In 1975, Eaton joined the Podhurst firm and has practiced law there for the past 40 years. Because of his firsthand knowledge of aviation, Eaton began his career as a trial attorney handling plaintiffs’ actions in air crashes and other matters. But his career changed course in 1978 after firm co-founder Bobby Orseck drowned in the Mediterranean trying to rescue a child.
“Bobby was the firm’s appellate specialist, so I offered to hold on to his caseload,” Eaton says. “For two years, I worked 100 or more hours a week handling his appeals so we could retain those clients. By then, our appellate practice had grown so much that I gave up the trial work.”
Along the way, Eaton also found his calling. “Trial work is all about resolving factual disputes,” he says. “At the appellate level, you are arguing things that go beyond whether the traffic light was red or green at the time of an accident. As an appellate attorney, you can influence the direction of the law and sometimes even change it.”
Since joining Podhurst Orseck, Eaton has handled more than 1,000 appeals. His practice has taken him to all of the appellate courts of Florida, including the Florida Supreme Court, the U.S. Courts of Appeals for the Fifth and Eleventh Circuits and the U.S. Supreme Court. “I’ve been to the Supreme Court three times and lost every case,” Eaton says. “Tort victims usually do not fare well in that court.”
One of Eaton’s successful appeals to the Florida Supreme Court was D’Amario v. Ford Motor Co., a 2001 case when a young man suffered minor injuries when the car in which he was riding hit a tree, but lost three limbs in the ensuing car fire that resulted from a defective fuel pump. “I argued that the liability of the manufacturer needed to be measured without taking the initial collision into account,” he says. 
Another game-changing case was Auburn Machine Works Co. v. Jones, which Eaton argued before the Florida Supreme Court in 1979. “At that time, the courts allowed manufacturers to defend their actions based on the ‘open and obvious hazard’ doctrine,” he says. “In other words, it was okay to make a hazardous product as long as everyone knew it was dangerous. I felt that should not be a defense, and the Supreme Court agreed.”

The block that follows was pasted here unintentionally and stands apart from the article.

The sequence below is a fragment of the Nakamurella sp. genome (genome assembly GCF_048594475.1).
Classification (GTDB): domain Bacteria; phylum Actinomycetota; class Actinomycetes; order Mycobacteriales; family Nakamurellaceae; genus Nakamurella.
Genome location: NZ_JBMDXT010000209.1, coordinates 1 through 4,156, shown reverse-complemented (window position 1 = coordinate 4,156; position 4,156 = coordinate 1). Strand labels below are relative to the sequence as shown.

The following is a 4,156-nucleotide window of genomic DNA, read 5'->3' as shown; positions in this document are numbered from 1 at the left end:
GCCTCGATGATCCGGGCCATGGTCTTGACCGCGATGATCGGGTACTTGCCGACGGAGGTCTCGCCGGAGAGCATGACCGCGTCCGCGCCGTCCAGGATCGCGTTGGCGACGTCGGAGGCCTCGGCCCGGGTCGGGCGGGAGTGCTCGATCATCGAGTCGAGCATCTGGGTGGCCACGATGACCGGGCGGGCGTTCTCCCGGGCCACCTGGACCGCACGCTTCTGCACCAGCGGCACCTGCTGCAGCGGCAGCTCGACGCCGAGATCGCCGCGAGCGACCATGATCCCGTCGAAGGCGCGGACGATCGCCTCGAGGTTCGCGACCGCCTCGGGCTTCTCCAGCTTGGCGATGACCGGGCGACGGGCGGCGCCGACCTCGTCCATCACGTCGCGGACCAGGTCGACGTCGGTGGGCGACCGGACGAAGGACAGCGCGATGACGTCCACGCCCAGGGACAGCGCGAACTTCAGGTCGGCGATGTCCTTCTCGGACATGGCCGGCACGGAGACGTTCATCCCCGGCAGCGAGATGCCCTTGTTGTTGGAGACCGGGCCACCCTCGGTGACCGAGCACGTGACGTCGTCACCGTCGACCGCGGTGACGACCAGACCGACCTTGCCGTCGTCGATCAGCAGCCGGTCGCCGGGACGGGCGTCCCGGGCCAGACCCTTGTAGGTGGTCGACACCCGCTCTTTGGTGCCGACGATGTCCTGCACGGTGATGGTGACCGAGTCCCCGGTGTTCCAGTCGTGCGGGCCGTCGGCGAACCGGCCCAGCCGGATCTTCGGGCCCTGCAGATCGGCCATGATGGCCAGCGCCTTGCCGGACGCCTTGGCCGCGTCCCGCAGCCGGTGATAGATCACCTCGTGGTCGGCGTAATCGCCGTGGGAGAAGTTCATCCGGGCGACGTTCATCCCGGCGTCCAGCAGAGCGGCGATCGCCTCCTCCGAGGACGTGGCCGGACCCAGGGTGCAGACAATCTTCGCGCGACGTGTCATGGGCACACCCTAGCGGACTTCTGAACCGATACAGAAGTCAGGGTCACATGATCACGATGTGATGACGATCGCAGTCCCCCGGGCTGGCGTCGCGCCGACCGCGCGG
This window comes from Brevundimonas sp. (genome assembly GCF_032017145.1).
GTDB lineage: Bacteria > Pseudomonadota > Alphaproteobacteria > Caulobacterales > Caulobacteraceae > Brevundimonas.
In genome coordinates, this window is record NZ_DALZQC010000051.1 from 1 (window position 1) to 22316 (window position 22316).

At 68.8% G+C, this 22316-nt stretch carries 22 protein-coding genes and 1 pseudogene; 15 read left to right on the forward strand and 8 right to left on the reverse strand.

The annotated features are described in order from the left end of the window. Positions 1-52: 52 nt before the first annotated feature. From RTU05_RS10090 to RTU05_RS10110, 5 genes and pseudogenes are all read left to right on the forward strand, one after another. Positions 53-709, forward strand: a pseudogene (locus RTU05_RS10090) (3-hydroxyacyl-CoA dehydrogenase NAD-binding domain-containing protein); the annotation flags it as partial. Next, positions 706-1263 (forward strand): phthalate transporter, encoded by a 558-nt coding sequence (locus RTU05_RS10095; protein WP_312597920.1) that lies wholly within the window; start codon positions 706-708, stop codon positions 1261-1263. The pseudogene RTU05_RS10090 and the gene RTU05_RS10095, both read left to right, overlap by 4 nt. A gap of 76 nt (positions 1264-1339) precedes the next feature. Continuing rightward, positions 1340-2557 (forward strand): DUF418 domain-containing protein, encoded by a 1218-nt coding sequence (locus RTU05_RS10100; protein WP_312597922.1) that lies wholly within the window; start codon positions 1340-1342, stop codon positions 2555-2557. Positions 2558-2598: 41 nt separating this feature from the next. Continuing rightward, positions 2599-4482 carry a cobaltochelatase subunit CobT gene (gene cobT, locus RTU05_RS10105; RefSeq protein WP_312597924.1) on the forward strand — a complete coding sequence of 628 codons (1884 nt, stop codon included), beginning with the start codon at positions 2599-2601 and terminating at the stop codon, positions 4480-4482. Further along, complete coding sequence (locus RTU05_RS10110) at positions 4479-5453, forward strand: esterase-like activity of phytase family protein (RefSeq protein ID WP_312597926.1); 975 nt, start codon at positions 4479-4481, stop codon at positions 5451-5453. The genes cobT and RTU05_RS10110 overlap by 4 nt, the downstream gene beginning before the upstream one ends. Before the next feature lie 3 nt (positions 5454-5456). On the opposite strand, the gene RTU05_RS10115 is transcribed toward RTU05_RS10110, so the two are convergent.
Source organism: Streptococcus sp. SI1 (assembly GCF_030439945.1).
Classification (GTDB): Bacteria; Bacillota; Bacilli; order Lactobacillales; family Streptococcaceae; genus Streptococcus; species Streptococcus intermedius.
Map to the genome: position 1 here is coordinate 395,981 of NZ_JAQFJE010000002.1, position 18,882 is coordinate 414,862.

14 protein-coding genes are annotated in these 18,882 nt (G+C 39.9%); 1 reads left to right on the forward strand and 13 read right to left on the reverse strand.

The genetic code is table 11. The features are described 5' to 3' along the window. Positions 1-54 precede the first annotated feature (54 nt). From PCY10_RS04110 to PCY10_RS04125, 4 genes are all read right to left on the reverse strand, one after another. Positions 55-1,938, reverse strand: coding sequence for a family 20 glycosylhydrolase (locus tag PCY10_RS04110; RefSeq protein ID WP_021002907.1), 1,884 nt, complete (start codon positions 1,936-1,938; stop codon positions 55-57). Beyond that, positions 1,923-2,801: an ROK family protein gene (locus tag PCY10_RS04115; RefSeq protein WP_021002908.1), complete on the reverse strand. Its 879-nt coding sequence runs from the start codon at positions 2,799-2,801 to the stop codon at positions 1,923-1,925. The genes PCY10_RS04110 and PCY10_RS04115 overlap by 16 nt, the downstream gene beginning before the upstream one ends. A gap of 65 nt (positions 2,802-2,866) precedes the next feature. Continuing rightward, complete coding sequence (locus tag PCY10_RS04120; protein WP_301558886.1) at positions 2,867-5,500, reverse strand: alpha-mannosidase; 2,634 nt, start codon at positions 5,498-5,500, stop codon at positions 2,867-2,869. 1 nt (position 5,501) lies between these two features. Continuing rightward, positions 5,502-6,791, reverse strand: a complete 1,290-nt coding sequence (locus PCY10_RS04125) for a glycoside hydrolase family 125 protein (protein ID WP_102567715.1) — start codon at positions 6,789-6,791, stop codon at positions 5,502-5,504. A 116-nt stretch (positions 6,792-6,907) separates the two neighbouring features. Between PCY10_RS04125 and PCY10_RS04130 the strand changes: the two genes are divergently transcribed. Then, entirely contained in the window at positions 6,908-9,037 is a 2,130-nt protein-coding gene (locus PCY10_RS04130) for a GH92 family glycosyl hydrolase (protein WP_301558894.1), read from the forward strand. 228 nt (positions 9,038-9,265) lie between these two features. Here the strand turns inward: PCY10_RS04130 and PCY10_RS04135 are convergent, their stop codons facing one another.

A Leader in Appellate Organizations
Throughout his career, Eaton has been actively involved in organizations concerned with appellate practice. He served as chair of the Appellate Court Rules Committee of The Florida Bar, and two terms on the Florida Supreme Court Committee on Standard Jury Instructions in Civil Cases. On a national level, Eaton was adviser to “The Reporter of the American Law Institute’s Restatement of the Law of Torts (Third),” and is a member of the American Law Institute, the American Association for Justice. 
In the early 1990s, Eaton was a co-founder of the American Academy of Appellate Lawyers with Miami attorneys Joe Unger and the late Arthur England, former justice on the Florida Supreme Court. “Today, our membership consists of 300 appellate lawyers who are highly vetted before allowed to become members,” Eaton says. “We exchange ideas from one jurisdiction to another, file amicus curiae briefs, and promote a high standard of law.”
Meanwhile, Eaton continues to fly his 2000 Mooney Eagle, and recently celebrated his 50th anniversary as a pilot. “I love flying and do it as often as I can,” he says. “My other hobby is woodworking, which helps me relax between briefs.”
But Eaton has no plans to retire. “I really enjoyed working with law professors, judges and lawyers, as well as our clients, ” Eaton says. “After all these years, I’ve finally gotten good at what I do, so it doesn’t make sense to give it up.” 
South Florida Legal Guide 2016 Edition